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Killing Jesus

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A few months back, I led a time of sharing and healing for victims of spiritual violence.  I asked people who were comfortable to share their experiences with the group.  One particularly heinous story came from an older gentleman, Paul, who described being violently probed in his anus with a crucifix by members of his Catholic high school youth group.  The intention of their attack was to let him see how painful being gay was.

The folks gathered asked me how anyone can morally claim to act in the name of Jesus when such atrocities and violence are consistently committed against queer folk in the name of Jesus.  My gut reply surprised everyone present, and even me,

“We have to kill Jesus.”

My mind was channeling the Death of God movement.  In 1961, Gabriel Vahanian concluded in his book The Death of God that for the modern mind, “God is dead.”  I would propose that queer folk have reached such a point with regards to Jesus in both their minds and souls.

Throughout history, the church has promoted and perpetuated a wholesale campaign of genocide against queer folk.  How can we trust a homophobic racist classist sexist privileged Jesus with our bodies and faith again?  The truth is that we can’t.

The queer folk that I encounter want nothing to do with the traditional Jesus.  They are desperate for something far more real, incarnational, and relational.  It is not enough to change our traditions around so that we can say that we have resurrected Jesus for the queer community.  There can be no resurrection without death.

The traditional Jesus must die.  

Death is often a painful process.  We are forced to rethink and reknow.  Things have to be given up.

In Matthew 25, Jesus states very clearly that what you have done to the least of these, the marginalized, the oppressed, you have done to me.  Jesus not only kills traditional notions of religion as primarily being about egotistical narcissistic ceremony and sacrament, Jesus places Jesus at the very center of the community outside the gates that the religious establishment has left out and oppressed.

We must give up and put to death our notions of a traditional Jesus so that a resurrection might occur.

I am no longer comfortable walking into a church and acting as if nothing has happened or is happening.  We know that queer folk have been and continue to be locked out, denied communion, and brutalized in these spaces.  These sins run the spectrum of institutional Christianity.  We are all guilty.  For the community that I serve, the traditional Jesus is dead.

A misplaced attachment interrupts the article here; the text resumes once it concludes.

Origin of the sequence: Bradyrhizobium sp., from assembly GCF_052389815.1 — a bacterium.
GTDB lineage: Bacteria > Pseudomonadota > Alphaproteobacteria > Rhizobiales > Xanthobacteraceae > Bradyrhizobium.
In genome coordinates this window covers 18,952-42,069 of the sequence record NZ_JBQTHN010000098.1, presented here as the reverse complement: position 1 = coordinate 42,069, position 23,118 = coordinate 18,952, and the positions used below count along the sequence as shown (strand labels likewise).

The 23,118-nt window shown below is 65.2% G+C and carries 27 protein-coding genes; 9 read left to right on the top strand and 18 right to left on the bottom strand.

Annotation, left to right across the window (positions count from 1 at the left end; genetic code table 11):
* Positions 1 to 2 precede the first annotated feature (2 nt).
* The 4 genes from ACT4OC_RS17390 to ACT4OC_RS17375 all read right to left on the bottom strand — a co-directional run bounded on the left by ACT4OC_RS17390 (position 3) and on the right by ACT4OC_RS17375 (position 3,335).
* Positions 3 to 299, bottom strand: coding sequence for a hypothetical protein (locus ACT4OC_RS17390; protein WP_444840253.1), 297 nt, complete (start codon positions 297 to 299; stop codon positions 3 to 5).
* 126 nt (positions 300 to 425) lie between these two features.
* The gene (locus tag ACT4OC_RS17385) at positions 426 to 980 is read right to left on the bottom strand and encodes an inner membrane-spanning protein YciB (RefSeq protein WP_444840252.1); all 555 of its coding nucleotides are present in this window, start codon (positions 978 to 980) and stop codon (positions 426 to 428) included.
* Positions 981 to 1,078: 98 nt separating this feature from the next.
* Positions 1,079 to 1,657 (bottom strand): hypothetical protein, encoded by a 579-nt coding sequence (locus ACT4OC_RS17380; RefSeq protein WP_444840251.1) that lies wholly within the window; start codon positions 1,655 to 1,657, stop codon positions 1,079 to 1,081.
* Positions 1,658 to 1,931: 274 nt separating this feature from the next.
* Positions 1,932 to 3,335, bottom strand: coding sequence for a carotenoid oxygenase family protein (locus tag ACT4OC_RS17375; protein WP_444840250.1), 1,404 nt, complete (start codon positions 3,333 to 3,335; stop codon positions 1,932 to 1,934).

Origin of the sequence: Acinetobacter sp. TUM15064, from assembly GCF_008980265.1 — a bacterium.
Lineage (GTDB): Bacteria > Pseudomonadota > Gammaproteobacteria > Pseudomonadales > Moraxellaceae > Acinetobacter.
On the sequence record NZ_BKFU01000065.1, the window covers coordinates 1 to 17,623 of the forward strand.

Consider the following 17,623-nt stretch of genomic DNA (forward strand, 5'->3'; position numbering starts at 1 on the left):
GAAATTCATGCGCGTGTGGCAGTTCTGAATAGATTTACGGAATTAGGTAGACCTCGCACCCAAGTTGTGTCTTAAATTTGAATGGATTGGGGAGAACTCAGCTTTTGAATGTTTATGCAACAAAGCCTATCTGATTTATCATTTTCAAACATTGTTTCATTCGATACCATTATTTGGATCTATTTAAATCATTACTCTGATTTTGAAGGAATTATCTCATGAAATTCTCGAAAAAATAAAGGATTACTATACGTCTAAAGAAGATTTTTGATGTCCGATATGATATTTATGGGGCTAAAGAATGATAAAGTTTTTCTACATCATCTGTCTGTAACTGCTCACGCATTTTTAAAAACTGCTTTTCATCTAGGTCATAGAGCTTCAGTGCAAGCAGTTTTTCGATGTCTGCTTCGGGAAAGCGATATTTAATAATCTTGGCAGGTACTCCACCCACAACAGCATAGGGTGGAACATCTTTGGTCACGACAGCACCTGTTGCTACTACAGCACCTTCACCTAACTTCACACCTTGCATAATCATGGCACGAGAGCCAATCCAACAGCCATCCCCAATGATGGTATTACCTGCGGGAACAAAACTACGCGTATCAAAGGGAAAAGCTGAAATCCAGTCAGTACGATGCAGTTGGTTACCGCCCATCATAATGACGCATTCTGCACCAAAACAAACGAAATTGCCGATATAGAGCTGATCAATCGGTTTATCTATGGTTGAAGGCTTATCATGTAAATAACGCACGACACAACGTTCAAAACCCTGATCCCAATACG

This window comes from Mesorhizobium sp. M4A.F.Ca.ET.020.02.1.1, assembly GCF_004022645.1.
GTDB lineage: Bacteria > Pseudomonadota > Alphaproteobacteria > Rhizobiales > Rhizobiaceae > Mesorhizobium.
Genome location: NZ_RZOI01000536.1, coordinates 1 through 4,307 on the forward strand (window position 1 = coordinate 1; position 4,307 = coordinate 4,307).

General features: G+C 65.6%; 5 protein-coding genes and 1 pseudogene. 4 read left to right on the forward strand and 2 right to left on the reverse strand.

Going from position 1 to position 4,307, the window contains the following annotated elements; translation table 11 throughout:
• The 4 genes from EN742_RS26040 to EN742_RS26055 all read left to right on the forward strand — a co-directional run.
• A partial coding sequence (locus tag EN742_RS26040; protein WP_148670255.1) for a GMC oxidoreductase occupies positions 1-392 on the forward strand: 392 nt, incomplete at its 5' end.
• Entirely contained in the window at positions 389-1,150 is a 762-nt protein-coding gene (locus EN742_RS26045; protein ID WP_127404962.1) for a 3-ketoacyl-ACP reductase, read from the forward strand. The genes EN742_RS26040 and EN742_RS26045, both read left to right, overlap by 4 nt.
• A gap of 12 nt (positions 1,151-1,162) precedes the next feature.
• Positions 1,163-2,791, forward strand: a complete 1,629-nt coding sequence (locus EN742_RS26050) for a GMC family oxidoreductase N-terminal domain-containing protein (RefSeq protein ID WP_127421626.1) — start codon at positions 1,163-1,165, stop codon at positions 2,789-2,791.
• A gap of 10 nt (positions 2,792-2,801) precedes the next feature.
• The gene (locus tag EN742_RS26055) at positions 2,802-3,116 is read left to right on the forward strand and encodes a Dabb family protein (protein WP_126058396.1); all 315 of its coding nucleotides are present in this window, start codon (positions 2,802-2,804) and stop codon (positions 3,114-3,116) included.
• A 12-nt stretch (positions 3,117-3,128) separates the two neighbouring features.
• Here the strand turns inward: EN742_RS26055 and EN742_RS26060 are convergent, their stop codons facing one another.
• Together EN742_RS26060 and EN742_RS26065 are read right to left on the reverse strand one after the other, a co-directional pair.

Our resurrection has come in the form of the Queer Jesus.

We relied on scripture, reason, and experience to kill the traditional Jesus and discover the resurrection of the Queer Jesus, the God who is truly Emmanuel or God with us.  For our people, this is a concept that they can relate to.  The Queer Jesus is not the same Jesus that was used to brutalize and demean them.  We are talking about love.

The Queer Jesus is leading a movement of restoration.

Scripture plays an important part in restoring a Queer Jesus that is devoid of the historical baggage of the traditional Jesus and traditional Christian institutions.  We are told that Jesus is a constant companion of those that our institutions have left out.  We are the ones who got left out.

After the death of the traditional Jesus and the initial resurrection or introduction, this is who we have found the Queer Jesus to be. 

The Queer Jesus is not normative and rejects normativity as something created by humans to reject and stifle the unique queerness of every individual (our queerness being a result of our being made in the image of God).  Our traditions have become far too normative to hold the Queer Jesus and thus we exist outside of the stifling heavy institutions.  The Queer Jesus is deeply tied to the idea that we can only love our neighbor as our self only when we learn to love our self.  We are learning to throw away the traditional language of affirmation and embrace the language of celebration of the Queer Jesus.

Those rejected by traditional churches are perhaps most holy amongst us, because they are following the path of the Queer Jesus, who was rejected by the traditional religious spaces. 

The Queer Jesus is a rescue mission.

A rescue mission to save a humanity that has made God into a sterile normative image rather than a celebration of the image of God that every human being carries.  The Queer Jesus is the essence of love and acceptance for all people.  Due to the incarnation, there is no barrier between the individual and God.  The Queer Jesus is a celebration of a marginalized Christ and a rejection of the privileged Christ.

The Queer Jesus celebrates all people for who they are at their core, queer.

Amen.

 

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